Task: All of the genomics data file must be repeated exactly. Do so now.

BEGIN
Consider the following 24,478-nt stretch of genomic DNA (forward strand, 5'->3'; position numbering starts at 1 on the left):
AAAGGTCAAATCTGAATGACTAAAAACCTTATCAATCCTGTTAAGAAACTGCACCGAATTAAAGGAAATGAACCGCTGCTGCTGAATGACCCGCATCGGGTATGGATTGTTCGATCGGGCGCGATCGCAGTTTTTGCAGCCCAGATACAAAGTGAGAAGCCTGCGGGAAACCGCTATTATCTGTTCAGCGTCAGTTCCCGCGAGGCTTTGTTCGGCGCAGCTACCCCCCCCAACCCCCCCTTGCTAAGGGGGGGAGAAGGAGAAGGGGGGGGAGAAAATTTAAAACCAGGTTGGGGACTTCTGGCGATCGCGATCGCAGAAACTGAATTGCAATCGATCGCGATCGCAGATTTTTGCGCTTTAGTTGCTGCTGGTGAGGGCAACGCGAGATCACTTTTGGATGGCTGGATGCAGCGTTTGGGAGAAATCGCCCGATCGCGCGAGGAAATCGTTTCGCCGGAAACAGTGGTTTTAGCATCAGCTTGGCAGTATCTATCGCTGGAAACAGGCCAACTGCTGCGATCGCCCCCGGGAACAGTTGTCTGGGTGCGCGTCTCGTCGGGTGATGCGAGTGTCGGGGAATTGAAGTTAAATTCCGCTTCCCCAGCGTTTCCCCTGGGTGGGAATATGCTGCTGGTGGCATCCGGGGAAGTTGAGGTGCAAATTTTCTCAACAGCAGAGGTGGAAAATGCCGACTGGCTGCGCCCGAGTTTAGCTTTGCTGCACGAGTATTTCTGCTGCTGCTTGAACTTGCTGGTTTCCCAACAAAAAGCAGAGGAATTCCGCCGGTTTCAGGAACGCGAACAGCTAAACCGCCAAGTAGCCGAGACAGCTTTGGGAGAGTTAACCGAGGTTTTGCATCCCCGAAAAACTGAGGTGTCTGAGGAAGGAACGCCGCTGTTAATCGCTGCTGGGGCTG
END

Consider the following 24,478-nt stretch of genomic DNA (forward strand, 5'->3'; position numbering starts at 1 on the left):
AAAGGTCAAATCTGAATGACTAAAAACCTTATCAATCCTGTTAAGAAACTGCACCGAATTAAAGGAAATGAACCGCTGCTGCTGAATGACCCGCATCGGGTATGGATTGTTCGATCGGGCGCGATCGCAGTTTTTGCAGCCCAGATACAAAGTGAGAAGCCTGCGGGAAACCGCTATTATCTGTTCAGCGTCAGTTCCCGCGAGGCTTTGTTCGGCGCAGCTACCCCCCCCAACCCCCCCTTGCTAAGGGGGGGAGAAGGAGAAGGGGGGGGAGAAAATTTAAAACCAGGTTGGGGACTTCTGGCGATCGCGATCGCAGAAACTGAATTGCAATCGATCGCGATCGCAGATTTTTGCGCTTTAGTTGCTGCTGGTGAGGGCAACGCGAGATCACTTTTGGATGGCTGGATGCAGCGTTTGGGAGAAATCGCCCGATCGCGCGAGGAAATCGTTTCGCCGGAAACAGTGGTTTTAGCATCAGCTTGGCAGTATCTATCGCTGGAAACAGGCCAACTGCTGCGATCGCCCCCGGGAACAGTTGTCTGGGTGCGCGTCTCGTCGGGTGATGCGAGTGTCGGGGAATTGAAGTTAAATTCCGCTTCCCCAGCGTTTCCCCTGGGTGGGAATATGCTGCTGGTGGCATCCGGGGAAGTTGAGGTGCAAATTTTCTCAACAGCAGAGGTGGAAAATGCCGACTGGCTGCGCCCGAGTTTAGCTTTGCTGCACGAGTATTTCTGCTGCTGCTTGAACTTGCTGGTTTCCCAACAAAAAGCAGAGGAATTCCGCCGGTTTCAGGAACGCGAACAGCTAAACCGCCAAGTAGCCGAGACAGCTTTGGGAGAGTTAACCGAGGTTTTGCATCCCCGAAAAACTGAGGTGTCTGAGGAAGGAACGCCGCTGTTAATCGCTGCTGGGGCTG